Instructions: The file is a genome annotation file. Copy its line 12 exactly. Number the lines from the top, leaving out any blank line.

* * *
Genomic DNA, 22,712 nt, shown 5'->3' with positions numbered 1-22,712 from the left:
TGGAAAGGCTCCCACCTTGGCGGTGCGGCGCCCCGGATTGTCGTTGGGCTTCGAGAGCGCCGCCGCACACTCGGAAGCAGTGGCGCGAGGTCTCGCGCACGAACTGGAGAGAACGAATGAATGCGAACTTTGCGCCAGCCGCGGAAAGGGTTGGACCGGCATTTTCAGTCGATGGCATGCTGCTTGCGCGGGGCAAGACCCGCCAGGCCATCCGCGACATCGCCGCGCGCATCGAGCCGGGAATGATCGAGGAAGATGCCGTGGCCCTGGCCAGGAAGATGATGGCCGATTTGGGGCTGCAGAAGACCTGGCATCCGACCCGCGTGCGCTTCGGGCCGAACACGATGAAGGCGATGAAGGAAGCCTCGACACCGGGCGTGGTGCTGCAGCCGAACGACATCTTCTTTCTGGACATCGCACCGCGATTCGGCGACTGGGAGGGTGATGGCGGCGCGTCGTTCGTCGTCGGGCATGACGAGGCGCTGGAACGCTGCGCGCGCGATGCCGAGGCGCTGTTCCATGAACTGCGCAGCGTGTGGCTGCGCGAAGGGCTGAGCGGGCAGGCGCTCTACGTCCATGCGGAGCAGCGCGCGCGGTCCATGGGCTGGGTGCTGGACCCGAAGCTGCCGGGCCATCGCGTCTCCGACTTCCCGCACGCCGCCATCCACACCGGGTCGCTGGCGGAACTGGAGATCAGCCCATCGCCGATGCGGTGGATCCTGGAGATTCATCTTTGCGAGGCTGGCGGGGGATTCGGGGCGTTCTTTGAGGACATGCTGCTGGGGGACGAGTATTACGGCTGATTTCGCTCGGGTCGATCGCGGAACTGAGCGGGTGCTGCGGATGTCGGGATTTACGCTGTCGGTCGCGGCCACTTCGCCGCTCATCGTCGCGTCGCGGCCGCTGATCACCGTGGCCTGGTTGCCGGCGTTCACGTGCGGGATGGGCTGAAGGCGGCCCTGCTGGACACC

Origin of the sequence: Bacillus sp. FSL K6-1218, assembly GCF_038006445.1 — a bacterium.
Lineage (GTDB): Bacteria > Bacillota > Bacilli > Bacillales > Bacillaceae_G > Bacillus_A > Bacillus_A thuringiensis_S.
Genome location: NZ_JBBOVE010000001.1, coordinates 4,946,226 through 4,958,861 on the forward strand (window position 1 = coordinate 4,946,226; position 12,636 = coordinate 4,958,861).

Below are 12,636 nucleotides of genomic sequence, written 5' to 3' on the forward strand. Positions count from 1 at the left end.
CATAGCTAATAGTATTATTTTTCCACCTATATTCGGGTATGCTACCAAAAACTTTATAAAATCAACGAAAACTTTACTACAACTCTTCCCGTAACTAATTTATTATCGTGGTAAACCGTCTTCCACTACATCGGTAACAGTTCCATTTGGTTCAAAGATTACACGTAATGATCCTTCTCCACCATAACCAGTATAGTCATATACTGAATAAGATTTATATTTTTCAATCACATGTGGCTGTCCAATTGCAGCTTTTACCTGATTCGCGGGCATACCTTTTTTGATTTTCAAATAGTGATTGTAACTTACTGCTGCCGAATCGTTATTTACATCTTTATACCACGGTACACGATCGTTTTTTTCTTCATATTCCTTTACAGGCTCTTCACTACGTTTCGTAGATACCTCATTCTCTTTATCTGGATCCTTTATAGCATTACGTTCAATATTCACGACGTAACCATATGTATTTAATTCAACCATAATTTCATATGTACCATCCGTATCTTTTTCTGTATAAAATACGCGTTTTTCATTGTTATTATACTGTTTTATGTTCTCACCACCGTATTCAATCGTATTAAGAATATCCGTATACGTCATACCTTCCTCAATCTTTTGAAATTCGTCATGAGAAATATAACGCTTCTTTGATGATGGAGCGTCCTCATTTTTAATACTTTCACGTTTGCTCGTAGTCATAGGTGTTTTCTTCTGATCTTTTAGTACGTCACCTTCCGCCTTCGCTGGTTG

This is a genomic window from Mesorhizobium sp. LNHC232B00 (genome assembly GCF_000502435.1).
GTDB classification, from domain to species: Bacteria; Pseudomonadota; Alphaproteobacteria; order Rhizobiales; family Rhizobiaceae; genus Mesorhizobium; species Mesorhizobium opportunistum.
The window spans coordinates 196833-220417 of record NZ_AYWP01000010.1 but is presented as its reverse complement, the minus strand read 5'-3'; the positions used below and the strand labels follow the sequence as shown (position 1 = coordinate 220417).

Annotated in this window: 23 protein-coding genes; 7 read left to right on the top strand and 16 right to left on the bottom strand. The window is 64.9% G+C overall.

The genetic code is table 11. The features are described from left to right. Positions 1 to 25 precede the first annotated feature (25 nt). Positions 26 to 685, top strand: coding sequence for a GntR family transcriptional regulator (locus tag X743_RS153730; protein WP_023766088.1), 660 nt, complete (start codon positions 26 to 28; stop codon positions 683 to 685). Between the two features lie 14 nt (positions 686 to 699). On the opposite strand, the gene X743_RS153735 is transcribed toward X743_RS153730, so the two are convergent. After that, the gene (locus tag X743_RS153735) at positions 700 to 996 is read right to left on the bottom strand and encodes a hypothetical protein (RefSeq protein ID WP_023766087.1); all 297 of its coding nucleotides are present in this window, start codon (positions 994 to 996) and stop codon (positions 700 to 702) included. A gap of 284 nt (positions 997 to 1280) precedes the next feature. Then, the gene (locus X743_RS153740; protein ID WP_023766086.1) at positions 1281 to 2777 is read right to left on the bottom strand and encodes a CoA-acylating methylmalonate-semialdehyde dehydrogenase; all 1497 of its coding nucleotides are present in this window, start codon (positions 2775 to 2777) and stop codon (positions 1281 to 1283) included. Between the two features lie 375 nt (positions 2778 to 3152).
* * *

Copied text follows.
The genetic code is table 11. The features are described from left to right. Positions 1 to 25 precede the first annotated feature (25 nt). Positions 26 to 685, top strand: coding sequence for a GntR family transcriptional regulator (locus tag X743_RS153730; protein WP_023766088.1), 660 nt, complete (start codon positions 26 to 28; stop codon positions 683 to 685). Between the two features lie 14 nt (positions 686 to 699). On the opposite strand, the gene X743_RS153735 is transcribed toward X743_RS153730, so the two are convergent. After that, the gene (locus tag X743_RS153735) at positions 700 to 996 is read right to left on the bottom strand and encodes a hypothetical protein (RefSeq protein ID WP_023766087.1); all 297 of its coding nucleotides are present in this window, start codon (positions 994 to 996) and stop codon (positions 700 to 702) included. A gap of 284 nt (positions 997 to 1280) precedes the next feature. Then, the gene (locus X743_RS153740; protein ID WP_023766086.1) at positions 1281 to 2777 is read right to left on the bottom strand and encodes a CoA-acylating methylmalonate-semialdehyde dehydrogenase; all 1497 of its coding nucleotides are present in this window, start codon (positions 2775 to 2777) and stop codon (positions 1281 to 1283) included. Between the two features lie 375 nt (positions 2778 to 3152).